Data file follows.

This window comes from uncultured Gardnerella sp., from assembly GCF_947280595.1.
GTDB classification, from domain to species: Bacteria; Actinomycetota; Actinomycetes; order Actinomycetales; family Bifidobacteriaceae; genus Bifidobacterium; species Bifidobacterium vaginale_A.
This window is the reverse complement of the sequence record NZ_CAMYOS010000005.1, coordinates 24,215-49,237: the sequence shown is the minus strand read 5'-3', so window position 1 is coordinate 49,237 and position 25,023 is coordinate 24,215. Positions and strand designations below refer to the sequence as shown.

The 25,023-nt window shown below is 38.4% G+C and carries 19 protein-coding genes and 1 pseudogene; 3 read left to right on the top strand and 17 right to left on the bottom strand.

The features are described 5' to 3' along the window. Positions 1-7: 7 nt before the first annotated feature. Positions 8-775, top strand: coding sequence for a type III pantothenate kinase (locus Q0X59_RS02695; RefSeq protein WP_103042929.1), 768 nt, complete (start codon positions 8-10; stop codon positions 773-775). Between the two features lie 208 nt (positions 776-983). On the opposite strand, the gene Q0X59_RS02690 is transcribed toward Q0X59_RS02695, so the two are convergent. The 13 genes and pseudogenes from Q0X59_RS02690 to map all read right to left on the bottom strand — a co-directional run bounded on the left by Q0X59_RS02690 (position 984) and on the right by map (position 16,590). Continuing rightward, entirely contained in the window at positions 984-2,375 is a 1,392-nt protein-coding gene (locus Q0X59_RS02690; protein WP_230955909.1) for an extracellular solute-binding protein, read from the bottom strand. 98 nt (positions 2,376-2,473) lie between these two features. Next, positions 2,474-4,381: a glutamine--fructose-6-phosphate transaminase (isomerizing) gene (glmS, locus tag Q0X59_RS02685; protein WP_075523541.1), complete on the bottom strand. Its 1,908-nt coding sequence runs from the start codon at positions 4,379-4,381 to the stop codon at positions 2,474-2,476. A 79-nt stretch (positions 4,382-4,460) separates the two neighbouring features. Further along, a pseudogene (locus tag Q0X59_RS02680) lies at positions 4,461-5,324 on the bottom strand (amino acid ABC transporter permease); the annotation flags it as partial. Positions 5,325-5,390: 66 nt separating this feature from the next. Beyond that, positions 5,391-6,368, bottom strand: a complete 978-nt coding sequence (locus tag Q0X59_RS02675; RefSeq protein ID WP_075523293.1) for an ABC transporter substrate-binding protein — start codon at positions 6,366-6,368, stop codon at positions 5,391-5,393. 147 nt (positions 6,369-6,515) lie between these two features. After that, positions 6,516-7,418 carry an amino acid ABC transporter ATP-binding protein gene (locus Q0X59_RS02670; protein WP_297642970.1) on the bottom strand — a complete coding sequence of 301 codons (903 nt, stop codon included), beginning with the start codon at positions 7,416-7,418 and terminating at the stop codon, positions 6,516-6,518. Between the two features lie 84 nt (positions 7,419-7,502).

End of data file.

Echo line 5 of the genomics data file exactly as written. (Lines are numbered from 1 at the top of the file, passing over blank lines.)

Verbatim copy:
The features are described 5' to 3' along the window. Positions 1-7: 7 nt before the first annotated feature. Positions 8-775, top strand: coding sequence for a type III pantothenate kinase (locus Q0X59_RS02695; RefSeq protein WP_103042929.1), 768 nt, complete (start codon positions 8-10; stop codon positions 773-775). Between the two features lie 208 nt (positions 776-983). On the opposite strand, the gene Q0X59_RS02690 is transcribed toward Q0X59_RS02695, so the two are convergent. The 13 genes and pseudogenes from Q0X59_RS02690 to map all read right to left on the bottom strand — a co-directional run bounded on the left by Q0X59_RS02690 (position 984) and on the right by map (position 16,590). Continuing rightward, entirely contained in the window at positions 984-2,375 is a 1,392-nt protein-coding gene (locus Q0X59_RS02690; protein WP_230955909.1) for an extracellular solute-binding protein, read from the bottom strand. 98 nt (positions 2,376-2,473) lie between these two features. Next, positions 2,474-4,381: a glutamine--fructose-6-phosphate transaminase (isomerizing) gene (glmS, locus tag Q0X59_RS02685; protein WP_075523541.1), complete on the bottom strand. Its 1,908-nt coding sequence runs from the start codon at positions 4,379-4,381 to the stop codon at positions 2,474-2,476. A 79-nt stretch (positions 4,382-4,460) separates the two neighbouring features. Further along, a pseudogene (locus tag Q0X59_RS02680) lies at positions 4,461-5,324 on the bottom strand (amino acid ABC transporter permease); the annotation flags it as partial. Positions 5,325-5,390: 66 nt separating this feature from the next. Beyond that, positions 5,391-6,368, bottom strand: a complete 978-nt coding sequence (locus tag Q0X59_RS02675; RefSeq protein ID WP_075523293.1) for an ABC transporter substrate-binding protein — start codon at positions 6,366-6,368, stop codon at positions 5,391-5,393. 147 nt (positions 6,369-6,515) lie between these two features. After that, positions 6,516-7,418 carry an amino acid ABC transporter ATP-binding protein gene (locus Q0X59_RS02670; protein WP_297642970.1) on the bottom strand — a complete coding sequence of 301 codons (903 nt, stop codon included), beginning with the start codon at positions 7,416-7,418 and terminating at the stop codon, positions 6,516-6,518. Between the two features lie 84 nt (positions 7,419-7,502).